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positions for a number of years and get them on twitter, get them on facebook? >> first, the point i would make is it is not all about twitter and facebook. it varies across countries. part of what i want to do is broaden the notion of the tools that we use beyond google, facebook, and twitter. that is just one point that i want to make. as to your question, we have made it a value, and there are a couple of different things we have done. first of all, every diplomat from the 22-year-old entering the foreign service to a rising ambassador is now getting trained on the role of technology within foreign policy. every rising american ambassador has been trained by me personally. it is also the case that because we are such a globally distributed organization, working in over 190 countries, there are foreign service officers all over the world that need a lot of hands-on assistance. we created something that is
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like a reverse internship program called the virtual student foreign service. i am 40 years old. i did not send or receive a single e-mail when i was in college, and i did not own a mobile phone until i was 28. i am not the digital data, but everyone under the age of 30 is like fish in water when it comes to the use of the internet. we said we should take advantage of this, and we created a prestigious internship called the virtual student foreign service, where american university students actually tudor -- tutor veteran foreign service officers and help foreign service officers around the world leverage technology within the good old fashioned world of diplomacy. today, we have had 343 of these interns coaching our diplomats in 90 countries, so that is another way that we are sort of catalyzing a culture of technology and innovation at the state department. >> was there an age to clam up after -- urge to clam up after
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wikileaks? >> know, quite the contrary. it actually proves the point about the power of networks. it has a web address instead of a street address. it truly transnational and virtual in nature -- it is truly transnational and virtual in nature. when you recognize that an organization like that can so disrupt the conduct of foreign policy, you can do one of two things -- you can either curl into the fetal position or you can say, "you know what? these networks are of great power and great consequence in our foreign policy. we need to be as strong as possible." secretary clinton is not one to curl into the field position, nor are any of the rest of us at the state department. if anything else, it has just confirmed the need for us to the internet smart. >> one of the secretaries in initiatives has been pushing for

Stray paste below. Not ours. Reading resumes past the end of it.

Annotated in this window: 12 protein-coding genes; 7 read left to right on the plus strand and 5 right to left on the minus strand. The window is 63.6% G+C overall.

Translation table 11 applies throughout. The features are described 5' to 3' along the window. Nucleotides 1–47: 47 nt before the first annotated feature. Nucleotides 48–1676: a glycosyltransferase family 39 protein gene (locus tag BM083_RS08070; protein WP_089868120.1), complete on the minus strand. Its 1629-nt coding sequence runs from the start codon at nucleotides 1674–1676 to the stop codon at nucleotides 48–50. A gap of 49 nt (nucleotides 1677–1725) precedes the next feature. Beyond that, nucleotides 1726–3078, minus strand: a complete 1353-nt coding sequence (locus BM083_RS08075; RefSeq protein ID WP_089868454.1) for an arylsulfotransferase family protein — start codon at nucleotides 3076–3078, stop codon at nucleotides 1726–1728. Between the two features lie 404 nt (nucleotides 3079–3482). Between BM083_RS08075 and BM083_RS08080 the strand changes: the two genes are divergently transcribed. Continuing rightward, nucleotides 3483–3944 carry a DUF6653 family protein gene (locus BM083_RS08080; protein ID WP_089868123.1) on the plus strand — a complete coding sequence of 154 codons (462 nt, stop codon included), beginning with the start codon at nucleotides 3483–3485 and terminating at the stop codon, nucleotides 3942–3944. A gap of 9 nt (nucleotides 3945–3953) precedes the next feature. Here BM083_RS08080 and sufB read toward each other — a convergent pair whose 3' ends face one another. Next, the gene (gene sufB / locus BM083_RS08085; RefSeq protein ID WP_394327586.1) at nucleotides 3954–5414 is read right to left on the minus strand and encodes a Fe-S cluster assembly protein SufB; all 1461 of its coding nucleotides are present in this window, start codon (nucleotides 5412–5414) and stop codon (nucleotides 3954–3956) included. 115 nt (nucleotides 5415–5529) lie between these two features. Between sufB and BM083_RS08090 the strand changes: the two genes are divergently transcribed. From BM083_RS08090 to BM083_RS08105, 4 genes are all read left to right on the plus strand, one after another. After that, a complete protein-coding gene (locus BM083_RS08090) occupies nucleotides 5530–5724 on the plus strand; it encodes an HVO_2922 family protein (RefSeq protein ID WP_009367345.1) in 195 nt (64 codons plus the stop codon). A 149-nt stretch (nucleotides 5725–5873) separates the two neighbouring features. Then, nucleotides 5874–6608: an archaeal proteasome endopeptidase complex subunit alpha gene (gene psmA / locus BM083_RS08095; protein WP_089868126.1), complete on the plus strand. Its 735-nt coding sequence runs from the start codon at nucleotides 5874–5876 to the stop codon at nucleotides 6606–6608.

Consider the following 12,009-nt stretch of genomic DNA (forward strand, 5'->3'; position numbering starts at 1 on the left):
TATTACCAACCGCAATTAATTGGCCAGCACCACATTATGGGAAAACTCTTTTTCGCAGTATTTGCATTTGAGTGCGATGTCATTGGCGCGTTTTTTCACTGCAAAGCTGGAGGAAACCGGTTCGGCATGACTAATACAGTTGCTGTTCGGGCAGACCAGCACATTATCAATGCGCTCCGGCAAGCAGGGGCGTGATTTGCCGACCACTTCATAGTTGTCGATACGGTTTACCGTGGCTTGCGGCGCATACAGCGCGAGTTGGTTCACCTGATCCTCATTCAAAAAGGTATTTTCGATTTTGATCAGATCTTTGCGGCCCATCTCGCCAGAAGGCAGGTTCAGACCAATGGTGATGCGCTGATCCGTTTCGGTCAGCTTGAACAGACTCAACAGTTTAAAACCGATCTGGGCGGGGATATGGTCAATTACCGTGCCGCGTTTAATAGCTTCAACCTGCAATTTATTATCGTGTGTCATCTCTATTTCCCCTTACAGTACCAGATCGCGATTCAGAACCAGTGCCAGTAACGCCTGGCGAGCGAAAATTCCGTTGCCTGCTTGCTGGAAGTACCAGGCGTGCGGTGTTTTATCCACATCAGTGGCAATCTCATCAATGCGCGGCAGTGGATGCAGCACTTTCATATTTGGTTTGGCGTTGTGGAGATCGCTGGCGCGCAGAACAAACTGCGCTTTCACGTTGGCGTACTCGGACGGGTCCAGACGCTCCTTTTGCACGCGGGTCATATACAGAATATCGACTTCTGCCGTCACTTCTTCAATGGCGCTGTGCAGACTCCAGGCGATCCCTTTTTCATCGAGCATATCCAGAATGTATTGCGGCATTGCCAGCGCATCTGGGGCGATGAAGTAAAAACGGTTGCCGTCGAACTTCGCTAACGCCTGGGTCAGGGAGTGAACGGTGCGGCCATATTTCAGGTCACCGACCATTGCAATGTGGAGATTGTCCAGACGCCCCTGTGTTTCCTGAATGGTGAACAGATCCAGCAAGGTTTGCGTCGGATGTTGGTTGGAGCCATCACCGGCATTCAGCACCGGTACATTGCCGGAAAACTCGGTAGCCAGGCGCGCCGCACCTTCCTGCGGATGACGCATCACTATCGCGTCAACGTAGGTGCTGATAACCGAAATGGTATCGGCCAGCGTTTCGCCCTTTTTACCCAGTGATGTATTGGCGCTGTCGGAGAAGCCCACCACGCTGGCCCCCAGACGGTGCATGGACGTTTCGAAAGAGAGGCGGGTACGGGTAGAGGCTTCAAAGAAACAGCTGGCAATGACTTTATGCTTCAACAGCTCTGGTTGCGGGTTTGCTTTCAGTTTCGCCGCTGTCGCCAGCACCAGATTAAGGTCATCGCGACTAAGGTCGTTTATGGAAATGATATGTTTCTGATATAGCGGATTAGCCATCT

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internet freedom abroad, often equated it with freedom of speech -- one of the secretary's initiatives. do you think that the internet is where speech is happening now? >> i do. hillary clinton is america's 67 secretary of state. our first secretary of state was thomas jefferson. jefferson said the only legitimate foundation for government is the will of its people, and to preserve free expression should be our first order. from america's first secretary thosete to its 67tht, values have been the same peer in valuing free expression, valuing free assembly, valuing the role of a free press. if you care about any of these values, any of these freedoms in the year 2012, then you have got to believe in the freedom to exercise this on the internet. freedom of speech in 2012 has to extend to the internet. freedom of association and assembly has to extend to the